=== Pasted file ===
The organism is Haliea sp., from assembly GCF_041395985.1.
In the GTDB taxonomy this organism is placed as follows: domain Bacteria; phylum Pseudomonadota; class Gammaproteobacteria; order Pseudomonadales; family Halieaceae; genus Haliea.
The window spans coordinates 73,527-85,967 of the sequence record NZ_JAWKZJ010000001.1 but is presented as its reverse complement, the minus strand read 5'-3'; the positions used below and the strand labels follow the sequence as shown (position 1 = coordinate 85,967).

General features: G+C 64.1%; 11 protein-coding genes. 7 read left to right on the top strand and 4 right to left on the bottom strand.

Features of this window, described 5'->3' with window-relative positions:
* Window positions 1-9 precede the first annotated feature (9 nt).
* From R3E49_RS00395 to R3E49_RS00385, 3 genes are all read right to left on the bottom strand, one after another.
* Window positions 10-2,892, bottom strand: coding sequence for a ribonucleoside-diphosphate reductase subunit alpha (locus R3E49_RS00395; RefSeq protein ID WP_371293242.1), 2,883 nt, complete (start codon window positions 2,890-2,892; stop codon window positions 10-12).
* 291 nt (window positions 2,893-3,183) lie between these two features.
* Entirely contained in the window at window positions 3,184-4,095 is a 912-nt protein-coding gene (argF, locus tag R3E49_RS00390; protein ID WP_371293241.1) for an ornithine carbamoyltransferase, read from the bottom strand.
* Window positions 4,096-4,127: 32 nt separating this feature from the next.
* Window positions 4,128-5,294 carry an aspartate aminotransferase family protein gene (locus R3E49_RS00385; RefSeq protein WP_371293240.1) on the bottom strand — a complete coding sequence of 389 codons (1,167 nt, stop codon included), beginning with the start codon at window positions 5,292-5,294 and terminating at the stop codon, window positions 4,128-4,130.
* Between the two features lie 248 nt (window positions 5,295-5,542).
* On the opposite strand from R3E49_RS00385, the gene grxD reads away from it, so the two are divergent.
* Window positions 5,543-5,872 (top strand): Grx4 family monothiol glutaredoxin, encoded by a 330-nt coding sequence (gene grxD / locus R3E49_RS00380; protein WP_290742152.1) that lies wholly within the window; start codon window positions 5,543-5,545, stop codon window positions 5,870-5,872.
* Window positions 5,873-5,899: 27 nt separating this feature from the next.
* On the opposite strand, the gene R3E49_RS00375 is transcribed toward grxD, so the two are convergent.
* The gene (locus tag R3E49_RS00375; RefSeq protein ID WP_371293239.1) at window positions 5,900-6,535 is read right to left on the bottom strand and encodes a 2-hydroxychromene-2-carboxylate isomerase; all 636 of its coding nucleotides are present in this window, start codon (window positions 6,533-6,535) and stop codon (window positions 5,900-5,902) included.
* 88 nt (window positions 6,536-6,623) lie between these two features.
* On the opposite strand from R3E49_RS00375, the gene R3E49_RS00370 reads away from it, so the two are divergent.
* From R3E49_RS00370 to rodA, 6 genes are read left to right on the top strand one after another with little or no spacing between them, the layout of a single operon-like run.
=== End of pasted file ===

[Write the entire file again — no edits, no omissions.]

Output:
The organism is Haliea sp., from assembly GCF_041395985.1.
In the GTDB taxonomy this organism is placed as follows: domain Bacteria; phylum Pseudomonadota; class Gammaproteobacteria; order Pseudomonadales; family Halieaceae; genus Haliea.
The window spans coordinates 73,527-85,967 of the sequence record NZ_JAWKZJ010000001.1 but is presented as its reverse complement, the minus strand read 5'-3'; the positions used below and the strand labels follow the sequence as shown (position 1 = coordinate 85,967).

General features: G+C 64.1%; 11 protein-coding genes. 7 read left to right on the top strand and 4 right to left on the bottom strand.

Features of this window, described 5'->3' with window-relative positions:
* Window positions 1-9 precede the first annotated feature (9 nt).
* From R3E49_RS00395 to R3E49_RS00385, 3 genes are all read right to left on the bottom strand, one after another.
* Window positions 10-2,892, bottom strand: coding sequence for a ribonucleoside-diphosphate reductase subunit alpha (locus R3E49_RS00395; RefSeq protein ID WP_371293242.1), 2,883 nt, complete (start codon window positions 2,890-2,892; stop codon window positions 10-12).
* 291 nt (window positions 2,893-3,183) lie between these two features.
* Entirely contained in the window at window positions 3,184-4,095 is a 912-nt protein-coding gene (argF, locus tag R3E49_RS00390; protein ID WP_371293241.1) for an ornithine carbamoyltransferase, read from the bottom strand.
* Window positions 4,096-4,127: 32 nt separating this feature from the next.
* Window positions 4,128-5,294 carry an aspartate aminotransferase family protein gene (locus R3E49_RS00385; RefSeq protein WP_371293240.1) on the bottom strand — a complete coding sequence of 389 codons (1,167 nt, stop codon included), beginning with the start codon at window positions 5,292-5,294 and terminating at the stop codon, window positions 4,128-4,130.
* Between the two features lie 248 nt (window positions 5,295-5,542).
* On the opposite strand from R3E49_RS00385, the gene grxD reads away from it, so the two are divergent.
* Window positions 5,543-5,872 (top strand): Grx4 family monothiol glutaredoxin, encoded by a 330-nt coding sequence (gene grxD / locus R3E49_RS00380; protein WP_290742152.1) that lies wholly within the window; start codon window positions 5,543-5,545, stop codon window positions 5,870-5,872.
* Window positions 5,873-5,899: 27 nt separating this feature from the next.
* On the opposite strand, the gene R3E49_RS00375 is transcribed toward grxD, so the two are convergent.
* The gene (locus tag R3E49_RS00375; RefSeq protein ID WP_371293239.1) at window positions 5,900-6,535 is read right to left on the bottom strand and encodes a 2-hydroxychromene-2-carboxylate isomerase; all 636 of its coding nucleotides are present in this window, start codon (window positions 6,533-6,535) and stop codon (window positions 5,900-5,902) included.
* 88 nt (window positions 6,536-6,623) lie between these two features.
* On the opposite strand from R3E49_RS00375, the gene R3E49_RS00370 reads away from it, so the two are divergent.
* From R3E49_RS00370 to rodA, 6 genes are read left to right on the top strand one after another with little or no spacing between them, the layout of a single operon-like run.